It also encourages weaker programmers to write code like this:

int* a = new int(4); // Don't understand why this has to be a pointer
int* b = new int(5); // Don't understand why this has to be a pointer
MyFunc2(a, b);
int& a_r = *a;
int& b_r = *b;

Yes, that's terrible, but I've seen it from new coders who don't really understand the pointer model.

At the same time, I'd argue that the whole "I can see whether it's going to be modified without looking at the actual header", is a bit of a false advantage, considering the potential losses. If you can't immediately tell which are the output parameters from the context of the code, then that's your problem, and no amount of pointers are going to save you. If you must have an & to identify your output parameters, may I introduce:

MyFunc2(/*&*/a, /*&*/b)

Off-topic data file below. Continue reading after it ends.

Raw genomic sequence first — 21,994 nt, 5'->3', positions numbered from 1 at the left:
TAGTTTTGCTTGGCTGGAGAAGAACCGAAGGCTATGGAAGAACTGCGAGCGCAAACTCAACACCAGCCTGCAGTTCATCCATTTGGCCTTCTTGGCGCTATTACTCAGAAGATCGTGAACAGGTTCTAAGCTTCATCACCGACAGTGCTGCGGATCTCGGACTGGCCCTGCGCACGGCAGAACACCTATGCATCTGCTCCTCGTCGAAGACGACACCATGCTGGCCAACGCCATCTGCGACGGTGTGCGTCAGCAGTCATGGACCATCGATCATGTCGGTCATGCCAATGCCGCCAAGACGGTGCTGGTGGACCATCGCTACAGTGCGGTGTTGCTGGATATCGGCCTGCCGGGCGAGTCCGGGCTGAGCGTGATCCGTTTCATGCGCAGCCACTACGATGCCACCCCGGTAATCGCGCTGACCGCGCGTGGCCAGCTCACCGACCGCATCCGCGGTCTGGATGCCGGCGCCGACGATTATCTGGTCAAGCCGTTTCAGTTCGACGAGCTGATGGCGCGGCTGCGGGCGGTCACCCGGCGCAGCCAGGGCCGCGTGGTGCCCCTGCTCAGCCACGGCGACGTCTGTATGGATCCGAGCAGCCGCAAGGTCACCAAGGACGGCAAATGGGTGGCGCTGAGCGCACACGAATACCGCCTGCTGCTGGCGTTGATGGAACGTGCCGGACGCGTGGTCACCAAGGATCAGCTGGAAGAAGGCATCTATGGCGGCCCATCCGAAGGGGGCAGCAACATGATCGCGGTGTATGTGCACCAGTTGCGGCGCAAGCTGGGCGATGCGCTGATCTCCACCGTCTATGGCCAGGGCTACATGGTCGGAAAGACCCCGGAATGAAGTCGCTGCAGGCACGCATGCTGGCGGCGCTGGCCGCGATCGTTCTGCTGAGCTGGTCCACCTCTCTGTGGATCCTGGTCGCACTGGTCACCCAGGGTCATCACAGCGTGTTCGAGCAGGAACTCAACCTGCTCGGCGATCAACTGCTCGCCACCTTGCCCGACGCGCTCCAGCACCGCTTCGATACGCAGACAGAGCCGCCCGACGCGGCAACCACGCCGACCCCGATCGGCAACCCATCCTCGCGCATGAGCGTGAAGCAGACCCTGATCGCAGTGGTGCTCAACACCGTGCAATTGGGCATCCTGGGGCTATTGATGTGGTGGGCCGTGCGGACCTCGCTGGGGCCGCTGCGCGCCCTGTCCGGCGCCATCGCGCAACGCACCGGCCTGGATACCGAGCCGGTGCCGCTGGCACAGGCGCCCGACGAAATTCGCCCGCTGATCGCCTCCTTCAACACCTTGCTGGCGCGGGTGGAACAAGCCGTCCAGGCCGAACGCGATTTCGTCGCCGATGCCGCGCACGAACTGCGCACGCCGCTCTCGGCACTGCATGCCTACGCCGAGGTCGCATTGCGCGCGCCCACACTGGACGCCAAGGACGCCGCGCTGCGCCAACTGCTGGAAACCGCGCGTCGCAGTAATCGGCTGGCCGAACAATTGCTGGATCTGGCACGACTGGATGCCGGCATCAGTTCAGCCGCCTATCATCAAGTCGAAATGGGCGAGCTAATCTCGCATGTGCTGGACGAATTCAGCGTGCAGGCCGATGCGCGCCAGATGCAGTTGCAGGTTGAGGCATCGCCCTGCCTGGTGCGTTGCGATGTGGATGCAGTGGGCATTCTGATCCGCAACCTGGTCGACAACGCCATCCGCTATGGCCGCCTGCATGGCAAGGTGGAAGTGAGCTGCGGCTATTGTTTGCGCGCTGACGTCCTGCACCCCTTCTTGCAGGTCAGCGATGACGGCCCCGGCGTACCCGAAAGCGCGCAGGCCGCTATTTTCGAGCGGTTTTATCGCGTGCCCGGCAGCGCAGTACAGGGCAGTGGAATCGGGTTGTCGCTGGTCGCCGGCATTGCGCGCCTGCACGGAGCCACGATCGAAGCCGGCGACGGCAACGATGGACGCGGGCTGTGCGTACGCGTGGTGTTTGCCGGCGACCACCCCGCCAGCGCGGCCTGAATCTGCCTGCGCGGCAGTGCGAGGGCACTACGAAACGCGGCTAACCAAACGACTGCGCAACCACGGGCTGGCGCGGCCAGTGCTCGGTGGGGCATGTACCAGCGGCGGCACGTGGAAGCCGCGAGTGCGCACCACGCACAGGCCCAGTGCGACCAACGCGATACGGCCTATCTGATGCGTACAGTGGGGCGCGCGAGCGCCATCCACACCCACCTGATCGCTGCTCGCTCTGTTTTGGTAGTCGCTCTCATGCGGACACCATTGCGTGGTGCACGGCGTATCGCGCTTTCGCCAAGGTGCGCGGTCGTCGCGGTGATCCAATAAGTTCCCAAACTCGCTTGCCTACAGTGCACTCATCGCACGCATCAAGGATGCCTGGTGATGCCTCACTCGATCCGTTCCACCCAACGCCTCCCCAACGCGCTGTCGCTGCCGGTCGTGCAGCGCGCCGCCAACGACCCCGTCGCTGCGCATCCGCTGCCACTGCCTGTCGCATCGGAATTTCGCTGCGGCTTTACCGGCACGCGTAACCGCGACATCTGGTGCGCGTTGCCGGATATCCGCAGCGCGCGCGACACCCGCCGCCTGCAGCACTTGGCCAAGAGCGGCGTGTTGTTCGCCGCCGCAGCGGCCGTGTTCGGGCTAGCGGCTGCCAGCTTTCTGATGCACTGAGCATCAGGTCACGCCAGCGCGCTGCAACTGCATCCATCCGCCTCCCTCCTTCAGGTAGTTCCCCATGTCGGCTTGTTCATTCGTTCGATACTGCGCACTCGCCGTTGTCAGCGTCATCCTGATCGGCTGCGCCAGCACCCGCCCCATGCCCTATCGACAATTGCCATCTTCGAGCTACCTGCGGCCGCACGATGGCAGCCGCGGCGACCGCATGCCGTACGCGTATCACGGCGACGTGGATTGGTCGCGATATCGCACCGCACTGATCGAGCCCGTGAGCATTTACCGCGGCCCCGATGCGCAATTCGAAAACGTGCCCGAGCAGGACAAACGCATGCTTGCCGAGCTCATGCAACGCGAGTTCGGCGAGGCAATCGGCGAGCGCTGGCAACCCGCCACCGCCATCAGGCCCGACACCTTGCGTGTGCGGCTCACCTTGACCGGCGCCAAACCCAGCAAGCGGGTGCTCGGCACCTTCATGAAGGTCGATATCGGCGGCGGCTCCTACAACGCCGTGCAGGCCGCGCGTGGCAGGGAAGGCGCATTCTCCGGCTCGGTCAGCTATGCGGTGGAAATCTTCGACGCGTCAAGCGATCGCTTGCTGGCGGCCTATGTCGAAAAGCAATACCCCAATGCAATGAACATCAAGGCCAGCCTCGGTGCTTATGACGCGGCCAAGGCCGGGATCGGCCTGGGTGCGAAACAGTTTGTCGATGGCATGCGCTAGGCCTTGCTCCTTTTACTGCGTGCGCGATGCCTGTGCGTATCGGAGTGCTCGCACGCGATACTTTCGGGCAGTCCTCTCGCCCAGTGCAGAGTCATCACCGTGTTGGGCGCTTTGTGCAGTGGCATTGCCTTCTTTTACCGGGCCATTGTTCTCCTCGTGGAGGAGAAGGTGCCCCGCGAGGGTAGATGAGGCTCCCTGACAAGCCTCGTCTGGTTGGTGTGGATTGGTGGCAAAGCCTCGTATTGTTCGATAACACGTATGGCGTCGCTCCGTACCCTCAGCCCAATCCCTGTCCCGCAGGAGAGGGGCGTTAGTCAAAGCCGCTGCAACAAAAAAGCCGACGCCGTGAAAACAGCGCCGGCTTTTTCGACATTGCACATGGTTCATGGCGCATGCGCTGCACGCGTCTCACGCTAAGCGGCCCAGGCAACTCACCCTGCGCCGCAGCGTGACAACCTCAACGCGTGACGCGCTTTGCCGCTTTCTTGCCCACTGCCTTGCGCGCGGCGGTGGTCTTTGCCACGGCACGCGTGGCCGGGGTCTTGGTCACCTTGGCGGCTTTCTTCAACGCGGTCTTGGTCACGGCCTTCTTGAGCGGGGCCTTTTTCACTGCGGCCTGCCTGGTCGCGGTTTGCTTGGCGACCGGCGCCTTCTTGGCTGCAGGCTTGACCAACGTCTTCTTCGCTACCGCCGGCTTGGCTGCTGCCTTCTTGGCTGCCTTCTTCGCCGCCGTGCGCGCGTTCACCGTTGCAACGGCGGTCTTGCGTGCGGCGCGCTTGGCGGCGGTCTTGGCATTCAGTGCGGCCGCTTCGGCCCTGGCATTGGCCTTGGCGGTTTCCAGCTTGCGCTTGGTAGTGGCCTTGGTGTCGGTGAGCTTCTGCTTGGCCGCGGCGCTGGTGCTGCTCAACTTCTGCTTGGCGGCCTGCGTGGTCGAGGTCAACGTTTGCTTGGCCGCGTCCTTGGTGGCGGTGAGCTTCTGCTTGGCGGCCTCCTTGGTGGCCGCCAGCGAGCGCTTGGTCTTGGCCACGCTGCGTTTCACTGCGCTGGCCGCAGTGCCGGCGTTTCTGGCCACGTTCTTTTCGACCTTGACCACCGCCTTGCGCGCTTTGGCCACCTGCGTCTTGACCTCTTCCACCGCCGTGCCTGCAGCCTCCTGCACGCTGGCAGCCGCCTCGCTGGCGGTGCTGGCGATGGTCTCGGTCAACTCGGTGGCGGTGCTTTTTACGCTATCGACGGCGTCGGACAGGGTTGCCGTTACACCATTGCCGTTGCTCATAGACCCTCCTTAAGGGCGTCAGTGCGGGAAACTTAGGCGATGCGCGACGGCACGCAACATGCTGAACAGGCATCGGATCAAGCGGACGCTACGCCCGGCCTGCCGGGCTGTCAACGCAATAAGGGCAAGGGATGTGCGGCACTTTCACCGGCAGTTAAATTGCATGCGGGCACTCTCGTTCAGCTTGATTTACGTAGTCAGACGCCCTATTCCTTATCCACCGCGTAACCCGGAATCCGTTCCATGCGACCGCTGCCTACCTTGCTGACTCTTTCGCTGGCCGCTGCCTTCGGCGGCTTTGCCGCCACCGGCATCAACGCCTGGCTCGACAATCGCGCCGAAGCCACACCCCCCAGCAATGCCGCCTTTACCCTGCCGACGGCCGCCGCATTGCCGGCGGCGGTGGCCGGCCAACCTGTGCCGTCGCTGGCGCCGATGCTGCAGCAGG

All the "readability" of the ampersand, none of the associated pointer risks.

However, when it comes to maintenance, consistency is king. If there is existing code that you're integrating with, that passes as pointers (e.g. the other functions of the class or library), there's no good reason to be a crazy rebel and go your own way. That's really going to cause confusion.


You should see the generated assembly code for the target machine... take into account that a function call is always done in constant time, and on actual machines that time is really negligible...


If you need to do things like bellow to remember that "a" is going to be changed on the function. What will stop you from inverting parameters that have same type or making some nasty error, when you have to call some function you must keep the prototype on your memory, or use some IDE that show it on a tooltip. There no excuse for that, I don't like references because I cant know if the function will change it, is not an valid argument.

MyFunc2(/*&*/a, /*&*/b)